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**CS2303-THEORY OF COMPUTATION Closure Properties of Regular Languages**

&& Department of nskinfo-i education CS2303-THEORY OF COMPUTATION Chapter: Closure Properties of Regular Languages

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Closure Properties A closure property is a statement that a certain operation on languages, when applied to languages in a class (e.g., the regular languages), produces a result that is also in that class. For regular languages, we can use any of its representations to prove a closure property.

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Closure Property …. Resultant languages obtained by performing some operations on regular languages are also regular Union Intersection Complement Difference Kleene’s star Concatenation Reversal Homomorphism Inverse Homomorphism

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**Closure of Regular languages under boolean operations**

Or : Let L and M be languages over alphabet ∑. Then L ᴜ M is the language that contains all strings that are are in either or both of L and M. And: Let L and M be languages over alphabet ∑. Then L ∩ M is the language that contains all strings that are both in L and M. * : Let L be a language over alphabet ∑. Then L’, the complement of L, is the set of strings in ∑* that are not in L.

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**Closure Under Union If L and M are regular languages, so is L M.**

Proof: Let L and M be the languages of regular expressions R and S, respectively. Then R+S is a regular expression whose language is L M.

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**Closure Under Concatenation and Kleene Closure**

Same idea: RS is a regular expression whose language is LM. R* is a regular expression whose language is L*.

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**Closure under Complement Operator**

Represented by L’ or Lᶜ. Denoted by L’ = ∑* - L Introduce a new state called “Dead ” state and transitions are added from the states to the dead state on left out input symbols Accepting states are made as non accepting and vice versa

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**Closure of regular languages under Intersection operator**

The intersection of two sets is the set of elements that are not in the complement of either set. Using Demorgans Law

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**Closure of regular languages under Intersection ……**

If L and M are regular languages, then so is L M. Proof: Let A and B be DFA’s whose languages are L and M, respectively. Construct C, the product automaton of A and B. Make the final states of C be the pairs consisting of final states of both A and B.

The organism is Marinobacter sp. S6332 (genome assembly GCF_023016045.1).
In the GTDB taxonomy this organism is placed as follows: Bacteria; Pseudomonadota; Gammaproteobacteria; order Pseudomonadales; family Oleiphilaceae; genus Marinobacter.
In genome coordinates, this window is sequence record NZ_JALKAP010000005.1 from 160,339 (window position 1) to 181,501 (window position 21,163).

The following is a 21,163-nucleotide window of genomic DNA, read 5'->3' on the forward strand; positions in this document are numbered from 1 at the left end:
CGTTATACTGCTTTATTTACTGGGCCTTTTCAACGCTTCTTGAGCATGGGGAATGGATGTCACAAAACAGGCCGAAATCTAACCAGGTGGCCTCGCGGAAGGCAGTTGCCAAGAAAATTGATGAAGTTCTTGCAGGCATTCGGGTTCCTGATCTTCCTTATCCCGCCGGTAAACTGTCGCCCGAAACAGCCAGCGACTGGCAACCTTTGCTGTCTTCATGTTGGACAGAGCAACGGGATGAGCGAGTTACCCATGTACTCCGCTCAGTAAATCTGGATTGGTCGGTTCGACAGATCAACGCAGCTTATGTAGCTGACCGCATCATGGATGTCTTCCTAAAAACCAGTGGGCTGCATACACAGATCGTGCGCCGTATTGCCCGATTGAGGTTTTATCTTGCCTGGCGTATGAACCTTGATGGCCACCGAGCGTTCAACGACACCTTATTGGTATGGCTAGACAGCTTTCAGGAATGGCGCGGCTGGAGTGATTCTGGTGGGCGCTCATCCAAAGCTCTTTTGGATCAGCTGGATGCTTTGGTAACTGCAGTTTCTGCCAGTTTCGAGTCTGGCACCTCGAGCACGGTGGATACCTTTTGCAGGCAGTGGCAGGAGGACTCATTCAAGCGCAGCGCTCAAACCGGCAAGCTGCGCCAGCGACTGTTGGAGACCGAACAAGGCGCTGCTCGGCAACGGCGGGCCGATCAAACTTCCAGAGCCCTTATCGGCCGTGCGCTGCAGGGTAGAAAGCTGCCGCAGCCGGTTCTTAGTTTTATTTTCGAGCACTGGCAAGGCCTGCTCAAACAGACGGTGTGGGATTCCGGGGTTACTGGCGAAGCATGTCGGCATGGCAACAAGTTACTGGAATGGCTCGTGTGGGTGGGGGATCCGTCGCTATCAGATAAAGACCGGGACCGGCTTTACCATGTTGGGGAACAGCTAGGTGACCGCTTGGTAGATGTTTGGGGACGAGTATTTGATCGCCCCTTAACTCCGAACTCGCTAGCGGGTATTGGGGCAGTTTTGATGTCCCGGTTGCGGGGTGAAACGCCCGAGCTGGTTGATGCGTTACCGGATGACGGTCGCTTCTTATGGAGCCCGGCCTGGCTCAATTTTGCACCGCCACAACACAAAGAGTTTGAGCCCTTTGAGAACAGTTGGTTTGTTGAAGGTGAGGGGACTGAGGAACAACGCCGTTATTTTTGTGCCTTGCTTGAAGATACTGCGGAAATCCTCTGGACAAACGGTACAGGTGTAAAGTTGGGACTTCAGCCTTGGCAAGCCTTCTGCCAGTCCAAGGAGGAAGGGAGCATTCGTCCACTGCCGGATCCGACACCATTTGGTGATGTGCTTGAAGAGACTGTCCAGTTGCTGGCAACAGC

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**Example: Product DFA for Intersection**

1 [A,C] [A,D] A B 1 0, 1 1 1 1 [B,C] [B,D] 1 C D 1

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**Closure under Difference Operator**

L-M is the difference of L and M, is the set of strings that are in language L but not in language M. L – M = L ∩ M’ Property of the language and set theory Since regular languages are closed under complement and intersection operators it may be concluded that L1 – L2 is also regular

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**Closure under Difference …..**

Proof: Let A and B be DFA’s whose languages are L and M, respectively. Construct C, the product automaton of A and B. Make the final states of C be the pairs where A-state is final but B-state is not.

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**Example: Product DFA for Difference**

1 [A,C] [A,D] A B 1 0, 1 1 1 1 [B,C] [B,D] 1 C D Notice: difference is the empty language 1

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Reversal of a language Reversal of a string w with symbols a1 a2….an is a string represented as WR with symbols ana n-1….a1 For example if W = then WR =

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**Closure under Reversal of a language**

Given language L, LR is the set of strings whose reversal is in L. Example: L = {0, 01, 100}; LR = {0, 10, 001}. Proof: Let E be a regular expression for L. We show how to reverse E, to provide a regular expression ER for LR.

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**Reversal of a Regular Expression**

Basis: If E is a symbol a, ε, or ∅, then ER = E. Induction: If E is F+G, then ER = FR + GR. FG, then ER = GRFR F*, then ER = (FR)*.

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**Set of states in M2 are same as that of M1**

Initial state is a new state with transitions to all accepting states of M1 Final state is only one state and that is the initial state of M1 Reverse all transitions (i.e.) (p, a) = q, are rewritten as (q, a) = p

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**All the transitions are reversed**

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**Homomorphism Substitute a particular string for each symbol.**

Denoted by h(L) Ex: h(0) =ab h(1)=Є if the string w=0011 then h(w)=h(0)h(0)h(1)h(1) =abab Theorem: If L is a regular language over alphabet ∑ and h is a homomorphism on ∑, then h(L) is also regular language.

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Inverse Homomorphism Let L be the language over alphabet T. Then h-1(L) is the set of string w in ∑ * such that h(w) is in L. h-1(L) = {w | h(w) is in L}. Ex: r=(010)* h(0) =a h(1)=bb h-1(L) =(abba)* Theorem: If h is a homomorphism from alphabet ∑ to alphabet T, and L is a regular language over T, then h-1(L) the inverse homomorphism of the language L is also a regular language.

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